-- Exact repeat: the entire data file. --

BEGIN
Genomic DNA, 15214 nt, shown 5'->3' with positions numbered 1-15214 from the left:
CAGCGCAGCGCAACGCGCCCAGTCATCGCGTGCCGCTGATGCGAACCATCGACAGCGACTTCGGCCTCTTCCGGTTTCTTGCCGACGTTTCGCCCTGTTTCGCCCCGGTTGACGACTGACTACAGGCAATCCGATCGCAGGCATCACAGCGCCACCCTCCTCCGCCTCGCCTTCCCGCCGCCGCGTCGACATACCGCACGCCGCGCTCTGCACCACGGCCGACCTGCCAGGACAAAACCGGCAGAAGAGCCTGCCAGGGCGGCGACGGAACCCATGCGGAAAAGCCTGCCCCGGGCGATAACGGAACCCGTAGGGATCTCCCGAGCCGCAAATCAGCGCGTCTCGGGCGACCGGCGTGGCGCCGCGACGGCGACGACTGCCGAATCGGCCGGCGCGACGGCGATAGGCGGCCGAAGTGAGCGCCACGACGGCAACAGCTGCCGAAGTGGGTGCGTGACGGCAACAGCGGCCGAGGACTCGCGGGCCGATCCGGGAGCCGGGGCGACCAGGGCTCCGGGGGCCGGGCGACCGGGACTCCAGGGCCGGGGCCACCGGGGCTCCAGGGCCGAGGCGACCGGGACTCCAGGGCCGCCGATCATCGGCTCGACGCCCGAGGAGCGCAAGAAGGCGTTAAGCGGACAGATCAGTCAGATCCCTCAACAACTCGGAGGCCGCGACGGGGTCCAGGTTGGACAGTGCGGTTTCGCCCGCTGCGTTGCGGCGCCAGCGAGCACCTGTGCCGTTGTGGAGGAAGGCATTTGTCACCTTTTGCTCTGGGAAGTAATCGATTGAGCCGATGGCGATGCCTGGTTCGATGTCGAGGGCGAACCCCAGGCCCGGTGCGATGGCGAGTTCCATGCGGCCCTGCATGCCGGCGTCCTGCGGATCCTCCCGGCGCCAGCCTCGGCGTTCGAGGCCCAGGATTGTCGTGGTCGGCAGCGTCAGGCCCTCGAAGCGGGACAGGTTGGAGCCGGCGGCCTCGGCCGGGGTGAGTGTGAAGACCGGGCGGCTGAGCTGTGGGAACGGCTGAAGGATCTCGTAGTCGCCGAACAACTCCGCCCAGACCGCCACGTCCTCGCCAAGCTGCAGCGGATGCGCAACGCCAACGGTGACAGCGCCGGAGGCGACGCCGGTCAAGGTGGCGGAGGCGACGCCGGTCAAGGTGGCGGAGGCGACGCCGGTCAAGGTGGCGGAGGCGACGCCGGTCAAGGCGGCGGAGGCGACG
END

Genomic DNA, 15214 nt, shown 5'->3' with positions numbered 1-15214 from the left:
CAGCGCAGCGCAACGCGCCCAGTCATCGCGTGCCGCTGATGCGAACCATCGACAGCGACTTCGGCCTCTTCCGGTTTCTTGCCGACGTTTCGCCCTGTTTCGCCCCGGTTGACGACTGACTACAGGCAATCCGATCGCAGGCATCACAGCGCCACCCTCCTCCGCCTCGCCTTCCCGCCGCCGCGTCGACATACCGCACGCCGCGCTCTGCACCACGGCCGACCTGCCAGGACAAAACCGGCAGAAGAGCCTGCCAGGGCGGCGACGGAACCCATGCGGAAAAGCCTGCCCCGGGCGATAACGGAACCCGTAGGGATCTCCCGAGCCGCAAATCAGCGCGTCTCGGGCGACCGGCGTGGCGCCGCGACGGCGACGACTGCCGAATCGGCCGGCGCGACGGCGATAGGCGGCCGAAGTGAGCGCCACGACGGCAACAGCTGCCGAAGTGGGTGCGTGACGGCAACAGCGGCCGAGGACTCGCGGGCCGATCCGGGAGCCGGGGCGACCAGGGCTCCGGGGGCCGGGCGACCGGGACTCCAGGGCCGGGGCCACCGGGGCTCCAGGGCCGAGGCGACCGGGACTCCAGGGCCGCCGATCATCGGCTCGACGCCCGAGGAGCGCAAGAAGGCGTTAAGCGGACAGATCAGTCAGATCCCTCAACAACTCGGAGGCCGCGACGGGGTCCAGGTTGGACAGTGCGGTTTCGCCCGCTGCGTTGCGGCGCCAGCGAGCACCTGTGCCGTTGTGGAGGAAGGCATTTGTCACCTTTTGCTCTGGGAAGTAATCGATTGAGCCGATGGCGATGCCTGGTTCGATGTCGAGGGCGAACCCCAGGCCCGGTGCGATGGCGAGTTCCATGCGGCCCTGCATGCCGGCGTCCTGCGGATCCTCCCGGCGCCAGCCTCGGCGTTCGAGGCCCAGGATTGTCGTGGTCGGCAGCGTCAGGCCCTCGAAGCGGGACAGGTTGGAGCCGGCGGCCTCGGCCGGGGTGAGTGTGAAGACCGGGCGGCTGAGCTGTGGGAACGGCTGAAGGATCTCGTAGTCGCCGAACAACTCCGCCCAGACCGCCACGTCCTCGCCAAGCTGCAGCGGATGCGCAACGCCAACGGTGACAGCGCCGGAGGCGACGCCGGTCAAGGTGGCGGAGGCGACGCCGGTCAAGGTGGCGGAGGCGACGCCGGTCAAGGTGGCGGAGGCGACGCCGGTCAAGGCGGCGGAGGCGACG